In Search of Sustainable Energy in Africa – from Science to Management and Policy Perspectives
As we know, Africa’s national development is endowed with energy resources: oil, natural gas, electricity, coal, hydro, solar, wind and biomass, but they are not evenly distributed. According to UN Environment Programme, energy consumption in Africa is the lowest in the world, IEA estimates 290 million out of 915 million Sub-Saharan Africans have access to electricity, whilst 80% of that population still relies on sold biomass for cooking. Energy is thus central to nearly every major challenge and opportunity Africa faces today. Which begs the question, how is Africa going to meet the UN Sustainable Development Goal #7 of ensuring access to affordable, reliable, sustainable and modern energy for all? Sustainability as defined by the Bruntland Report has an ideological dimension of the common good. We live in an era of “using resources to meet the needs of humanity in the present without compromising the ability of future generations to meet their own needs” (World Commission on Environment and Development).
If you want to understand and fundamentally change how Africa uses energy, values its natural environments, or combats climate change, you have to bring multiple perspectives to the debate of energy, an uncommon idea prior to this book. Energy policies and management are of primary importance to achieve the development of sustainability. That’s what we have done in this book. The diverse topics covered by the book involve interdisciplinary contributions from various scholars and practitioners on these issues to arrive at optimum solutions and recommendations to help Africa’s shortage of energy. Another issue is affordability and funding renewable energy in Africa. This book provided some management and policy insights and the need for collaborative partnership.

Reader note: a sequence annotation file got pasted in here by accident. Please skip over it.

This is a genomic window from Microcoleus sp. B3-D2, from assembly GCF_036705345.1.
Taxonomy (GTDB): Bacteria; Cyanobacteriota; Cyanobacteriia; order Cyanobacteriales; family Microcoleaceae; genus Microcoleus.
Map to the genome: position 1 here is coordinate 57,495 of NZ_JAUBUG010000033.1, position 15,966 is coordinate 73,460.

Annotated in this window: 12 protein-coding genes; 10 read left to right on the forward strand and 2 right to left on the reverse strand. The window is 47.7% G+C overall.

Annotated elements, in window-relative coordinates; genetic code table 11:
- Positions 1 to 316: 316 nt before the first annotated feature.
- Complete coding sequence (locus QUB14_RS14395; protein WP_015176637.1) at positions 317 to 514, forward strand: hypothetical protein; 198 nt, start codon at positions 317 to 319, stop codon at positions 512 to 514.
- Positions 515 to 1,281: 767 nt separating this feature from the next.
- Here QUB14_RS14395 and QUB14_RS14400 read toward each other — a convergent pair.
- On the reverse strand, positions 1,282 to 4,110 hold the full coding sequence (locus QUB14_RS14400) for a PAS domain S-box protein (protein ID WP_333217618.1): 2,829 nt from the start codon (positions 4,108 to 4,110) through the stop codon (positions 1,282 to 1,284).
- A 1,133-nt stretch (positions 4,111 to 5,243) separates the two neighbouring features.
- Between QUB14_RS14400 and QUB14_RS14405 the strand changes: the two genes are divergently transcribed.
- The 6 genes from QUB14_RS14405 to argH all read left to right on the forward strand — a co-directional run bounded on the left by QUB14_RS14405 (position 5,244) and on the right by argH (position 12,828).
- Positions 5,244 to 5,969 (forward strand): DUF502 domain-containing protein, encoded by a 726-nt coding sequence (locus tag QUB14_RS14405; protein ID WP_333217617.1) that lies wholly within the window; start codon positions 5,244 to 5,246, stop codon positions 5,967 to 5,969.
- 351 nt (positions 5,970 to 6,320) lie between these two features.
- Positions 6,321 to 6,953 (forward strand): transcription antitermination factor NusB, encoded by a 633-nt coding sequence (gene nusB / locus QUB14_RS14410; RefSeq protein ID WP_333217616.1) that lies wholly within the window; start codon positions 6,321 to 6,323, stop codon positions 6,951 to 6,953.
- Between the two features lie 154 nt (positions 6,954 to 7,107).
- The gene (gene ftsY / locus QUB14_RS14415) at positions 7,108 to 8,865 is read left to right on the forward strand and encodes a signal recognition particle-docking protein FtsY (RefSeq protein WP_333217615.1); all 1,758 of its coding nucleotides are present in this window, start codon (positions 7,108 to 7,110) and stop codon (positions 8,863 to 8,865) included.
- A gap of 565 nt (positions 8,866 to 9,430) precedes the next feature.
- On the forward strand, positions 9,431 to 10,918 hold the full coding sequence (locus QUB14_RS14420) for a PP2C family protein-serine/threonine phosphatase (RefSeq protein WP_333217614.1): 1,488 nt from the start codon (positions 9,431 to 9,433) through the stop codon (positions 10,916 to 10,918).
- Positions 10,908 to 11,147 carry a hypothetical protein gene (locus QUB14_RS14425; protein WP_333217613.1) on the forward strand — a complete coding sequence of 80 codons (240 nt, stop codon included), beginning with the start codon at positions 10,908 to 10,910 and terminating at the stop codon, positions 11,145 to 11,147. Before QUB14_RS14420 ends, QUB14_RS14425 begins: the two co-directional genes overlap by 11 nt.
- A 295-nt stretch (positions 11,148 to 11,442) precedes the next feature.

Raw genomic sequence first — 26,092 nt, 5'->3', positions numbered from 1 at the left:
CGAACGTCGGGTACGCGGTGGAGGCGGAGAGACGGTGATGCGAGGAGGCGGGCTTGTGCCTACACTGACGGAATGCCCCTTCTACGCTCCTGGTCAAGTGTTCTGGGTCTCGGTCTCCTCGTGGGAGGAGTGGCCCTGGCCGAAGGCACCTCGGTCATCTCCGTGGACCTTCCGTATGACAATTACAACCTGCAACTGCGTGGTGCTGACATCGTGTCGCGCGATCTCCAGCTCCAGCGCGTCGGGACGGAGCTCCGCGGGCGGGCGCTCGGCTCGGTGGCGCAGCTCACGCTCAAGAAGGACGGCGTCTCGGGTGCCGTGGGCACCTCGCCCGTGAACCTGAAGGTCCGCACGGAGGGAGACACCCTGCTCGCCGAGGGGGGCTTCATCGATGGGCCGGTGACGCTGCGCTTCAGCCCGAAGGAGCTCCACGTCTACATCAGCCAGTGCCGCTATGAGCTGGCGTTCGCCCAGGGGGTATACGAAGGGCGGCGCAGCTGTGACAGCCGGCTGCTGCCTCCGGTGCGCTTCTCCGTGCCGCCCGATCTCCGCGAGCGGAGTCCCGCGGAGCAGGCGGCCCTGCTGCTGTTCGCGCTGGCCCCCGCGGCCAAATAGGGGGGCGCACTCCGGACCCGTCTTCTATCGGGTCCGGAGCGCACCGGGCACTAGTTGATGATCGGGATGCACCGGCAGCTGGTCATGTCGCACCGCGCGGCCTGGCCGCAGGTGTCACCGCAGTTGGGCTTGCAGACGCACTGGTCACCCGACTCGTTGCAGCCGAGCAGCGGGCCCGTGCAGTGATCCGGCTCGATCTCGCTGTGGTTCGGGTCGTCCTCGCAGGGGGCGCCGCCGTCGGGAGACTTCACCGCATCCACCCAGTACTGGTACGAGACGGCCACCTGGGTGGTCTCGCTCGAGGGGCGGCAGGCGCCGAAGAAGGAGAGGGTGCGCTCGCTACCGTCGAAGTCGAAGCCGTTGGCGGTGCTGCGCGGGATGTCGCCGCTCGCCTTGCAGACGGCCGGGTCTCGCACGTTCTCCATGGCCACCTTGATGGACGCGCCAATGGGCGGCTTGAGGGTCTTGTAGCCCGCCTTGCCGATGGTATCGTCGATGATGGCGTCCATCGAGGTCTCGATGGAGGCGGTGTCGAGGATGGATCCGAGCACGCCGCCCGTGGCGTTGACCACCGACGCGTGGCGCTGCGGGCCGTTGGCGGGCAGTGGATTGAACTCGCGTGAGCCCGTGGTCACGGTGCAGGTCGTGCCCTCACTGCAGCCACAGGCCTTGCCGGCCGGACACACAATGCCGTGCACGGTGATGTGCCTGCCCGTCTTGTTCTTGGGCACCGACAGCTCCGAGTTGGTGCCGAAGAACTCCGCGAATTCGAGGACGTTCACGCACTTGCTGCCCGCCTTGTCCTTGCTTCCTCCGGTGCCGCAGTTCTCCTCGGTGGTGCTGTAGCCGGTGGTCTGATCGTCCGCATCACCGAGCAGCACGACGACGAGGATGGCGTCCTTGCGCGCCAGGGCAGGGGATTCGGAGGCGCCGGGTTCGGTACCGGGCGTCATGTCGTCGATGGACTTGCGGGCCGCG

In our book, we explore the effects of protectionism and nationalism on the 21st century Africa energy policy (chapter 2). In collaboration with the Makeree University and Cambridge University, the cooperative solar technology is making wave in Uganda as researched in this book (Chapter 4). Energy and sustainability have been discussed in different market perspectives of oil, gas, electricity, and clean technology from the lens of stakeholders’ engagement in the case of contaminated land management in Niger Delta, to the role of regulator and sustainability on electric market. The book provides exposition on the recent development of affordability and cost in SSA. Our conclusion on energy from a management perspective was premised on whether it is possible to have multiple perspectives on energy management to inform policy and practice. Whilst there were rich contributions on policy, country differences, the book has identified gaps between science and social science on energy, particularly linking energy research and management and international business. Our emphasis on sustainability is pinned down to future trends and development on fostering national, regional and international cooperation. Throughout our chapters, we see examples of how management, policies and sustainability can be practised or not in the energy sector.
Our book’s conclusion on sustainability follows this. The energy projection has a wide range of environmental and societal implications, both in terms of local impacts in Africa and the much broader issue of global climate change. The linkage between energy research and management can further advance our understanding of the influence of corporate sustainability and Corporate Social Responsibility adoption of clean energy and the thematic area of renewable energy. The diverse issues are important factors for policy makers to monitor and tackle, and often require ongoing social and corporate engagement with a number of stakeholders of the use of land by energy MNEs. The Niger Delta contaminated land case study provides huge opportunity for other countries to develop their energy resources in a sustainable manner. This is an opportunity for research development in the future. The issue of affordability and cost of technologies are vital questions worthy of further analysis if energy in Africa is to achieve sustainability.
Sola Adesola is a Senior Lecturer in the Oxford Brookes Business School at Oxford Brookes University. She specialises in International Organisations, Corporate & Business Law and International Markets & Competition. Her research focuses on energy policy, entrepreneurship and university interactions.
Feargal Brennan is Director of the Offshore Engineering Institute at the University of Strathclyde having previously held senior positions at Cranfield University and University College London. Feargal is a leading authority on the integrity of offshore Oil & Gas structures and development of offshore renewables including wind, wave, and tidal stream.